Have a bit of free time this Wednesday morning? If so please feel free to sit in on a Cisco keynote delivered by Mark Balch, Director of Cisco UCS Product Management, as he outlines the challenges faced and the discoveries made with the UCS family and how it has driven revolutionary change and business benefits for today’s modern datacenter.
The Cisco keynote starts WindowsITPro’s “virtual trade show” on Optimizing Your Virtual Infrastructure”. The event brings top industry Microsoft experts together in an online forum affording attendees the opportunity to learn about key datacenter optimization topics and trends.
Our UCS family has been a leader in Data Center optimization since it’s initial release to market five years ago. Having been designed for virtualization from the beginning, UCS is an integrated system that is configured through unified, model-based management to simplify deployment of enterprise-class applications and services running in bare-metal, virtualized, and cloud-computing environments.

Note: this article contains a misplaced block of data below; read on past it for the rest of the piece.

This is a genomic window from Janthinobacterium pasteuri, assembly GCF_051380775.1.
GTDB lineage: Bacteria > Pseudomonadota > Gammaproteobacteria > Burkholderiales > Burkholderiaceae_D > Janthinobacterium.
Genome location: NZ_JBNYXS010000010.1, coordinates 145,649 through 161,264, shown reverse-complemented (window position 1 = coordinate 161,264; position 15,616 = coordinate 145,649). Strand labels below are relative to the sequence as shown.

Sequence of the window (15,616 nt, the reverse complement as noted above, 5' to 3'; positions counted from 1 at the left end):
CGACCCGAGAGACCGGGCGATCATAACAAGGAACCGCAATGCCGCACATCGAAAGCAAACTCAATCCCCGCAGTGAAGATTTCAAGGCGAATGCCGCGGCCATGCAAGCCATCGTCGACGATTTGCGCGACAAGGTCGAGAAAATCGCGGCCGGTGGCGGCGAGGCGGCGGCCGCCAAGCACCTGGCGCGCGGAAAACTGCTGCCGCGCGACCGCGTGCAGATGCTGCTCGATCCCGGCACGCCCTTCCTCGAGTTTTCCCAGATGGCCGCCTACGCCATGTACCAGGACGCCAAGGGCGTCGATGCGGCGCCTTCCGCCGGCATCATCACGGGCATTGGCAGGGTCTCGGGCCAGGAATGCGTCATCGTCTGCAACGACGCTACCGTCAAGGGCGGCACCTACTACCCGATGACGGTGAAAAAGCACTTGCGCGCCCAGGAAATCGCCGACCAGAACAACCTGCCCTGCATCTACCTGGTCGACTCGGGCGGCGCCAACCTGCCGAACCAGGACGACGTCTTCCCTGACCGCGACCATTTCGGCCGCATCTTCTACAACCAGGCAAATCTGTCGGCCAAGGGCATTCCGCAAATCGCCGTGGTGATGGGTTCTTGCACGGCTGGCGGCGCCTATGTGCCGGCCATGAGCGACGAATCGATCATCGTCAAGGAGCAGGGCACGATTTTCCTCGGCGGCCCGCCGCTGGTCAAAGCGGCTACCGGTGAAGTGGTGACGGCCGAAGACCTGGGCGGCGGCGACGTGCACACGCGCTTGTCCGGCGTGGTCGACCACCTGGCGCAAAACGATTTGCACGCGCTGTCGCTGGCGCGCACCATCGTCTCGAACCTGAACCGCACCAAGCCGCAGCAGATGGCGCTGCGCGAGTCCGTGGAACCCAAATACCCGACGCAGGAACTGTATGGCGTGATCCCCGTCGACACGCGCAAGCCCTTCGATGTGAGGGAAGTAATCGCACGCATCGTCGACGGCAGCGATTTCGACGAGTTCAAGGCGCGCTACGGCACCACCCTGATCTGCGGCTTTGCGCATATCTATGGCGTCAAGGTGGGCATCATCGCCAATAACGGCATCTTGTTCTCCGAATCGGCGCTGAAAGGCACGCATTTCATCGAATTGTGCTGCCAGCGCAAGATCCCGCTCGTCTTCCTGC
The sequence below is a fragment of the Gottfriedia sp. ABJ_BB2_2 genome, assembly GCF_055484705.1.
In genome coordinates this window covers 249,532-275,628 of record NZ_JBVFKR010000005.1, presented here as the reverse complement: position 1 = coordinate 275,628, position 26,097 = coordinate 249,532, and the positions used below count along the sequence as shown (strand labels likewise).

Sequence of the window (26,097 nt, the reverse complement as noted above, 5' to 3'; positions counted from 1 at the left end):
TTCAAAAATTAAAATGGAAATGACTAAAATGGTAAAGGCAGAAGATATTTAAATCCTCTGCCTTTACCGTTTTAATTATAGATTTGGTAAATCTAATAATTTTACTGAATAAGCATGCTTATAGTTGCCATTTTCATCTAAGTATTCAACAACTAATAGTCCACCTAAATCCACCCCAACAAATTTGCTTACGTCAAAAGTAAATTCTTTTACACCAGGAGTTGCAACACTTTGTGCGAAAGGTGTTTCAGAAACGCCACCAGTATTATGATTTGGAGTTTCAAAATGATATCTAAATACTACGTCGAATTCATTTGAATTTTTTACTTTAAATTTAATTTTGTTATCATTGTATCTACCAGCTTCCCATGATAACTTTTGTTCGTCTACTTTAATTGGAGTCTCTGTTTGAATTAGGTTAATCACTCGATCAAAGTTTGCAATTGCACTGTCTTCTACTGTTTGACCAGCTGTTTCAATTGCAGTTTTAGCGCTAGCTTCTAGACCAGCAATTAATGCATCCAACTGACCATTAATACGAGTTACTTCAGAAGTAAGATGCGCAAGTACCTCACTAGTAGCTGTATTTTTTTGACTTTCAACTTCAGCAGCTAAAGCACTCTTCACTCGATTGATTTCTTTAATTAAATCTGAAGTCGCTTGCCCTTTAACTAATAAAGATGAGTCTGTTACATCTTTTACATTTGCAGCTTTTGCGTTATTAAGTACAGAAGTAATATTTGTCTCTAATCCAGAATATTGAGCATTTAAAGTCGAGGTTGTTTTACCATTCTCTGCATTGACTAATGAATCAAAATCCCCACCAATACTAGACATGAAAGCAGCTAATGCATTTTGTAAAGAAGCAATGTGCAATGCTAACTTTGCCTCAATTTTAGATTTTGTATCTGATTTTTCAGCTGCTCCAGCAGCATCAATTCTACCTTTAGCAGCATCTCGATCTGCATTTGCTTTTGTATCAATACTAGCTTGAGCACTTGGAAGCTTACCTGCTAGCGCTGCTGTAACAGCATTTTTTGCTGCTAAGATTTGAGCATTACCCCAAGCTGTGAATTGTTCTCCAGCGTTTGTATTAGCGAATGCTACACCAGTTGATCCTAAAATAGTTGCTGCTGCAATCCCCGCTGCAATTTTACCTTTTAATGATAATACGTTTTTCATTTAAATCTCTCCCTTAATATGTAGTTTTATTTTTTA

Sorry .. I did not mean to steal the title of Hillary Clinton’s book. It so happened that we had to deal with “hard choices” of our own, when we had to decide on the management approach to our new M-Series platform. In the first blog of the UCS M-Series Modular Servers journey series, Arnab briefly alluded to the value our customers placed on UCS Manager.As we started to have more customer conversations, we recognized a clear demarcation when it came to infrastructure management. There was a group of customers who just would not take any offering from us that is not managed by UCS Manager. On the other hand, a few customers who had built their own management framework were more enamored by the disaggregated server offering that we intended to build. For the second set of customers, there was a strong perception that UCS Manager did not add much value to their operations. We were faced with a very difficult choice of whether to release the platform with UCS Manager or provide standalone management. After multiple rounds of discussions, we made a conscious decision to launch M-Series as a UCS Manager managed platform only. Ironically enough, it was one such customer discussion that vindicated our decision. This happened to be a customer deploying large cloud scale applications and did not care much UCS Manager. During the conversation, they talked about some BIOS issues in their super large web farm that surfaced couple of years back. After almost 2 years, they were still rolling out the BIOS updates !